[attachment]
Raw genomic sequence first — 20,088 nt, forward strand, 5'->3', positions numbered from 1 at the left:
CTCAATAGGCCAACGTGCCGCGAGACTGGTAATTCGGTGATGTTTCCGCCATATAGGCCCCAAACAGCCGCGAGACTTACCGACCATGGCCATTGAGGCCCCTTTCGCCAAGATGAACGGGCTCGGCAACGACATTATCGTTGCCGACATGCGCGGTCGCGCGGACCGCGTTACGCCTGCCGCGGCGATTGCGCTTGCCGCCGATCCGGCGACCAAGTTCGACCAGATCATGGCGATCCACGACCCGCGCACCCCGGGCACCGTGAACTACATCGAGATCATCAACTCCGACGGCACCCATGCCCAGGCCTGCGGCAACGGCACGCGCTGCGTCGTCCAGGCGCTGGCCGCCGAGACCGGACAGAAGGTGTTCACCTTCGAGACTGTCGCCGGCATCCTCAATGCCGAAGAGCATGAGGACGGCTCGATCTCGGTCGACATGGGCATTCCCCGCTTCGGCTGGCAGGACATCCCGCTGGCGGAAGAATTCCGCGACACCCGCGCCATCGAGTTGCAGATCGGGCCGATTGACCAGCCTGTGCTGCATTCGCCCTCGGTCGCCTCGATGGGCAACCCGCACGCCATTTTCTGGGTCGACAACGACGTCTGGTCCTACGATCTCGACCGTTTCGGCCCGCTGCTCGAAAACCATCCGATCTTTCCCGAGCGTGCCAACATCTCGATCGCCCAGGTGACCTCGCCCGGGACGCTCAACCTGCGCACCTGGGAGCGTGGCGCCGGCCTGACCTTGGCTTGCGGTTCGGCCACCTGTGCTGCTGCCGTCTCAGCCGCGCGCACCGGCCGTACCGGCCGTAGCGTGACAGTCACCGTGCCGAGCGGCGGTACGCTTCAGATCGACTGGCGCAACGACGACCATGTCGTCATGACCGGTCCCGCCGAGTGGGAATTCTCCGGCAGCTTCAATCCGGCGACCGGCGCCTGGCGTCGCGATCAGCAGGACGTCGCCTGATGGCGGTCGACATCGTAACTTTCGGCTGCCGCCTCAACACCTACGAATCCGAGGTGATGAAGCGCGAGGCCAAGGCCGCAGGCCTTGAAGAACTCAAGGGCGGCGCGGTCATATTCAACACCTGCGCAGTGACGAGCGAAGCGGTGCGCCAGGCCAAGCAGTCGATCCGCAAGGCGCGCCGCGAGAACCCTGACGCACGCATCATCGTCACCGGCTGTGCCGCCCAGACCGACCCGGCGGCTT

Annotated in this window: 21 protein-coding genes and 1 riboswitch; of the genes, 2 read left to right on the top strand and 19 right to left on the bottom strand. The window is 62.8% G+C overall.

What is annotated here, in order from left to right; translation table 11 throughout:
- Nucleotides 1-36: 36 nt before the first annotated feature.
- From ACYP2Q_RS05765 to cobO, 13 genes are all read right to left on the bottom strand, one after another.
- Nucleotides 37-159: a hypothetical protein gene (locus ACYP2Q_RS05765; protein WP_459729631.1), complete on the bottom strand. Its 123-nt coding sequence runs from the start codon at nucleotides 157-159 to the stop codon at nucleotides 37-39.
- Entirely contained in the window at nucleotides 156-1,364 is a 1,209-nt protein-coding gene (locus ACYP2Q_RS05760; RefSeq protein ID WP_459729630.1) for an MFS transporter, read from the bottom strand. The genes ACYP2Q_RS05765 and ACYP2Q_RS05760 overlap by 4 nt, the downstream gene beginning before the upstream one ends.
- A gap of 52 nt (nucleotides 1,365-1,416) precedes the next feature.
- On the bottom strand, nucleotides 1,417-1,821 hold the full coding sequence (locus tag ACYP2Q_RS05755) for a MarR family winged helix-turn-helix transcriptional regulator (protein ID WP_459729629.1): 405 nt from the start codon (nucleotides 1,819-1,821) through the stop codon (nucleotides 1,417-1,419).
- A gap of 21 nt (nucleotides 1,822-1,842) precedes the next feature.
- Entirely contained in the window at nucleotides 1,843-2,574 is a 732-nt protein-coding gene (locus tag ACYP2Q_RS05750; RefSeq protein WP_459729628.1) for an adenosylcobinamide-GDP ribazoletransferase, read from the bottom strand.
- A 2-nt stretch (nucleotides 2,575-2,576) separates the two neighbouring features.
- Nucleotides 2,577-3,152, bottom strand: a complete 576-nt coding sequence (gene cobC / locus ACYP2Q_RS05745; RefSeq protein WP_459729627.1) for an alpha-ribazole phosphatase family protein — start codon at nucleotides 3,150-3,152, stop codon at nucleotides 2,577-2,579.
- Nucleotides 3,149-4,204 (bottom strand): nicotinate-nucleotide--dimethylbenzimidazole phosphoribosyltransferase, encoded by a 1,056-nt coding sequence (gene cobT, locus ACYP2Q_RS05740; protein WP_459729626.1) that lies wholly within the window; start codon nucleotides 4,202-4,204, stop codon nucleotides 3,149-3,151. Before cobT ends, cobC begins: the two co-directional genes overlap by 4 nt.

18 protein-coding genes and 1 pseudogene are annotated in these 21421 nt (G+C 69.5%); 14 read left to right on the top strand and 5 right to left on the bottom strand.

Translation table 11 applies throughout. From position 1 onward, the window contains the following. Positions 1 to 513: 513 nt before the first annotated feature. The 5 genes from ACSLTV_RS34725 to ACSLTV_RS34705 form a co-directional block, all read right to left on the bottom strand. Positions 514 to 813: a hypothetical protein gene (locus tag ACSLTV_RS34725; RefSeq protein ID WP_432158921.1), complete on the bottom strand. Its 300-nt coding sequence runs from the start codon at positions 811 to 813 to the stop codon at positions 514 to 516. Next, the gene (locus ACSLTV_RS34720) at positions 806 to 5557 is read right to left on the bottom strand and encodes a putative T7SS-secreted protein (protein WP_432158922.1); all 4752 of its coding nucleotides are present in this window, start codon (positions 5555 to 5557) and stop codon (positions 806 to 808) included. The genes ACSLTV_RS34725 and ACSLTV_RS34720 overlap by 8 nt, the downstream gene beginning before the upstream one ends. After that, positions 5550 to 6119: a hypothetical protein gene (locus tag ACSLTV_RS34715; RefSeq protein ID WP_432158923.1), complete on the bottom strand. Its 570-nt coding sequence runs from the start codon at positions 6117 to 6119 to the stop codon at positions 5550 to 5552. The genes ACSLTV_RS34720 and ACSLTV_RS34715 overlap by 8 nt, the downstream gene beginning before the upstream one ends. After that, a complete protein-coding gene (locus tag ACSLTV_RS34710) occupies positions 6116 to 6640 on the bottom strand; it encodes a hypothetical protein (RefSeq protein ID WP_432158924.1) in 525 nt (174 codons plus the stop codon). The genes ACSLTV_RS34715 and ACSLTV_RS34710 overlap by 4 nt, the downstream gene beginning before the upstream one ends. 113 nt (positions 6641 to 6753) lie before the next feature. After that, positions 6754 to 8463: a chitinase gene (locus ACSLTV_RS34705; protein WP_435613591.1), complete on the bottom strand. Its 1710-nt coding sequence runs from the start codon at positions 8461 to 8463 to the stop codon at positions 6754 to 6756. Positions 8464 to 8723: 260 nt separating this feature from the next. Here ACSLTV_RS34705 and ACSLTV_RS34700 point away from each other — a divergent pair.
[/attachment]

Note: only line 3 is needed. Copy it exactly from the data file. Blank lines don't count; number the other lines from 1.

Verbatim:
Annotated in this window: 21 protein-coding genes and 1 riboswitch; of the genes, 2 read left to right on the top strand and 19 right to left on the bottom strand. The window is 62.8% G+C overall.